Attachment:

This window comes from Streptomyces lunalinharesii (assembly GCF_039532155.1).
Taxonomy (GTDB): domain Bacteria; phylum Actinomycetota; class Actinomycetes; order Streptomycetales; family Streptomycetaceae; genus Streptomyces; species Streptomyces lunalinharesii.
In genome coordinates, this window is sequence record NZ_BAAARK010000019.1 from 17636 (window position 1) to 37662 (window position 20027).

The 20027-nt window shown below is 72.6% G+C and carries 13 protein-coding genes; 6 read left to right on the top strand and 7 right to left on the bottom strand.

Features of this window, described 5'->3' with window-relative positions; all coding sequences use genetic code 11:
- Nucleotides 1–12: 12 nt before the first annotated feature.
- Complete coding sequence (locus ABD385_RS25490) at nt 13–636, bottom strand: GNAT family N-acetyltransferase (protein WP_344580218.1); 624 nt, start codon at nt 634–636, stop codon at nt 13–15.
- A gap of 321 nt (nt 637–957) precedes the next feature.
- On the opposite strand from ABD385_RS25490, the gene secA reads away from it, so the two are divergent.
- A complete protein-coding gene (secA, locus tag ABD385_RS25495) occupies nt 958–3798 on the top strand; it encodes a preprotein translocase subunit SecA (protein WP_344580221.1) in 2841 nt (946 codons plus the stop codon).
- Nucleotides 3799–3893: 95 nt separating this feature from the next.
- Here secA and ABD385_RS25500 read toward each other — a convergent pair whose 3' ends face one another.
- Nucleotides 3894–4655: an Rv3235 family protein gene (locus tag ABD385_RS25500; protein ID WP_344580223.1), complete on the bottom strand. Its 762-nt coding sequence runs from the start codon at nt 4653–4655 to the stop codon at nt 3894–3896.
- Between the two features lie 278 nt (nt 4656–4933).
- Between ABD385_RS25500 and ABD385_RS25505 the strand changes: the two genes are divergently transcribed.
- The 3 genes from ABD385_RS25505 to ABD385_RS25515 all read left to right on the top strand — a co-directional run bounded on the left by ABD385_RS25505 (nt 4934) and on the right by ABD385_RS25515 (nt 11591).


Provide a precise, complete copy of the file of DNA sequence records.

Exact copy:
This window comes from Streptomyces lunalinharesii (assembly GCF_039532155.1).
Taxonomy (GTDB): domain Bacteria; phylum Actinomycetota; class Actinomycetes; order Streptomycetales; family Streptomycetaceae; genus Streptomyces; species Streptomyces lunalinharesii.
In genome coordinates, this window is sequence record NZ_BAAARK010000019.1 from 17636 (window position 1) to 37662 (window position 20027).

The 20027-nt window shown below is 72.6% G+C and carries 13 protein-coding genes; 6 read left to right on the top strand and 7 right to left on the bottom strand.

Features of this window, described 5'->3' with window-relative positions; all coding sequences use genetic code 11:
- Nucleotides 1–12: 12 nt before the first annotated feature.
- Complete coding sequence (locus ABD385_RS25490) at nt 13–636, bottom strand: GNAT family N-acetyltransferase (protein WP_344580218.1); 624 nt, start codon at nt 634–636, stop codon at nt 13–15.
- A gap of 321 nt (nt 637–957) precedes the next feature.
- On the opposite strand from ABD385_RS25490, the gene secA reads away from it, so the two are divergent.
- A complete protein-coding gene (secA, locus tag ABD385_RS25495) occupies nt 958–3798 on the top strand; it encodes a preprotein translocase subunit SecA (protein WP_344580221.1) in 2841 nt (946 codons plus the stop codon).
- Nucleotides 3799–3893: 95 nt separating this feature from the next.
- Here secA and ABD385_RS25500 read toward each other — a convergent pair whose 3' ends face one another.
- Nucleotides 3894–4655: an Rv3235 family protein gene (locus tag ABD385_RS25500; protein ID WP_344580223.1), complete on the bottom strand. Its 762-nt coding sequence runs from the start codon at nt 4653–4655 to the stop codon at nt 3894–3896.
- Between the two features lie 278 nt (nt 4656–4933).
- Between ABD385_RS25500 and ABD385_RS25505 the strand changes: the two genes are divergently transcribed.
- The 3 genes from ABD385_RS25505 to ABD385_RS25515 all read left to right on the top strand — a co-directional run bounded on the left by ABD385_RS25505 (nt 4934) and on the right by ABD385_RS25515 (nt 11591).